to further its important national interests.”

12. The April 8, 2017 letter does not articulate the domestic or international law

justification for the strikes or identify any legal limits on the President’s perceived authority to

take additional military action. The letter does not acknowledge the absence of congressional

authorization for the use of force against the Syrian regime. The letter also does not

acknowledge that there is no United Nations Security Council resolution authorizing force.

13. Neither the President, nor any Administration official, has publicly released a

legal opinion, a legal analysis, memorandum, or other written record of the legal justification

under domestic and international law authorizing the President’s military action in Syria.

14. In public statements, Administration officials have provided conflicting rationales

for the strikes.

15. On April 10, 2017, White House spokesman Sean Spicer cited humanitarian

reasons and ISIS, and claimed that the Constitution gives the President “the full authority to act”

whenever military force is “in the national interest.”

16. On April 10, 2017, the Secretary of State Rex Tillerson referred to “holding to

account any and all who commit crimes against the innocents anywhere in the world.”

17. On April 11, 2017, Defense Secretary James Mattis said: “Our military policy in

Syria has not changed. Our priority remains the defeat of ISIS.” He also described the decision

to use a military response in Syria as the best way to “deter the regime” from using chemical

weapons in violation of international prohibitions.

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18. To Plaintiff’s knowledge, the Department of Justice has not issued any public or

official statement explaining the legal justification for the actions in Syria. This is in contrast to

the Department of Justice’s actions in 2011 when the United States initiated the use of force

against Libya. Then, the Department of Justice’s Office of Legal Counsel published a 14-page

“Memorandum Opinion for the Attorney General,” dated April 1, 2011, entitled “Authority To

Use Military Force in Libya.”

19. In the case of Syria, more than one month after the strikes, no Administration

lawyer has issued any statement articulating the Administration’s views on the limits of the

Executive Branch’s authority to initiate further military action against Syria or any other nation.

20. On April 27, 2017, President Trump stated that a “major, major conflict with

North Korea” could be coming.

21. Given recent military action in Syria and potential future military action in other

new theatres, the Administration’s foreign policy, military, and legal agencies have an obligation

to provide a straightforward, consistent legal justification for military action.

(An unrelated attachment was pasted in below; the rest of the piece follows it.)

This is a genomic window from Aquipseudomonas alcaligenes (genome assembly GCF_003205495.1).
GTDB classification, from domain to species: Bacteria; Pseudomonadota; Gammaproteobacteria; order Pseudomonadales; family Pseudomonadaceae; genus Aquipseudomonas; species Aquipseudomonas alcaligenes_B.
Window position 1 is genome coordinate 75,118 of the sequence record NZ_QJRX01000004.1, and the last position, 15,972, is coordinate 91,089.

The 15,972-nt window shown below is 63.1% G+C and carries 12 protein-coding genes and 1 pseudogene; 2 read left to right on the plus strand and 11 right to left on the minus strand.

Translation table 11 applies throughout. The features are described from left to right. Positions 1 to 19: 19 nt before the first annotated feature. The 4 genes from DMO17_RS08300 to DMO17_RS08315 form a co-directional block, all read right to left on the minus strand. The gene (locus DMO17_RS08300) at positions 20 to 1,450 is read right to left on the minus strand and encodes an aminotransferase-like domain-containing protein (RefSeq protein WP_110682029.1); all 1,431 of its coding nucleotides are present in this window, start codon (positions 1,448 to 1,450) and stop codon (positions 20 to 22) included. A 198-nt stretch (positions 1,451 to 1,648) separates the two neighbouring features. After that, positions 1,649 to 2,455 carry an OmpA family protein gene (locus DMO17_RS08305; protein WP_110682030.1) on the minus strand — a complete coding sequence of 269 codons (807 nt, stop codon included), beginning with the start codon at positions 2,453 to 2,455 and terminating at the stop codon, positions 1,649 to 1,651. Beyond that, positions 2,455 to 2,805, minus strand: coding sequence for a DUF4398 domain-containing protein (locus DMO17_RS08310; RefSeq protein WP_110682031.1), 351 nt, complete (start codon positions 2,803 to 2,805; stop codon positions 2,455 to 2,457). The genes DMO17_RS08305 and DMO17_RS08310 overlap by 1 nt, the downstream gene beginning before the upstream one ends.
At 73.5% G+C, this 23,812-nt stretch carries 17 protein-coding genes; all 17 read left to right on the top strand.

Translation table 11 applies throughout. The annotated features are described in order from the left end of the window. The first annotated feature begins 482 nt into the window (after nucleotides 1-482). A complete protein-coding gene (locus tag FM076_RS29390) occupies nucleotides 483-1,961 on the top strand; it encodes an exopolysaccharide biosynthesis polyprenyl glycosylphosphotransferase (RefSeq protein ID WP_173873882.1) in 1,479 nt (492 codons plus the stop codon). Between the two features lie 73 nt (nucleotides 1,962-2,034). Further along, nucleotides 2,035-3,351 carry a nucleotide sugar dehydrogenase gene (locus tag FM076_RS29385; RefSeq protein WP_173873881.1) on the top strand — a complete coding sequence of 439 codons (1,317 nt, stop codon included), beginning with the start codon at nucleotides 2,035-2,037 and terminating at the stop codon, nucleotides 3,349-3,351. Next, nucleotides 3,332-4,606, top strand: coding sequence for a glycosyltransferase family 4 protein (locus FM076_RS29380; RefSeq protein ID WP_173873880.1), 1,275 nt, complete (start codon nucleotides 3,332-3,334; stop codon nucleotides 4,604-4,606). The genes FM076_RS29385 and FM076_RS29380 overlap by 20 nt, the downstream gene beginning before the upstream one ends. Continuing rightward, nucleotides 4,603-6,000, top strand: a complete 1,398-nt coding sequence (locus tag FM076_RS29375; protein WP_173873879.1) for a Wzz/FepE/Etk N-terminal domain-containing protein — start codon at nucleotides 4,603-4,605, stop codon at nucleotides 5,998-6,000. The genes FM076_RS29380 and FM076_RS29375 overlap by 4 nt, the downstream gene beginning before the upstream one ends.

22. For the past six years, Syrian President Bashar al-Assad has carried out a barbaric,

horrifying campaign of atrocities against the people of Syria, including using chemical weapons

against civilians.

23. The United States and international community have debated how to respond to

such brutal acts. That debate has been frustratingly slow and has sadly done little to either stop

al-Assad’s atrocities or relieve the suffering of the Syrian people. That difficult debate has,

however, focused on what type of response would be appropriate, effective and lawful under

domestic and international law.

24. To resolve that debate, our Constitution divides war-making powers between

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Congress and the President. This is both to avoid a situation in which it is too easy for one

person to initiate a war, and to ensure that the United States only goes to war when the people

support doing so. In order for Congress to exercise its role as a representative of the people, the

people must be able to provide their representatives with their views. The public cannot do this

in an informed way in the absence of information from Defendant agencies about the legal

authority that is being asserted.

25. Because the President has asserted that he may take additional military action

against Syria at any time, and has also stated that a conflict with North Korea may also be

imminent, it is imperative that the public be informed of the Administration’s assessments of its

authority in order for the public to weigh in their views to Congress immediately.

26. For the records to serve their purpose in informing the public on these matters,

there is urgency in accessing the information from Defendant agencies and making it widely

available, which Plaintiff seeks to do.

FOIAs to DOJ and its components,

Office of Legal Counsel and National Security Division

27. On April 7, Plaintiff sent a FOIA request to Defendant DOJ seeking the following

records:

Pursuant to the Freedom of Information Act (FOIA), 5 U.S.C. § 552, The Protect
Democracy Project hereby requests that your office produce within 20 business days the
following records (see below for clarity on the types of records sought):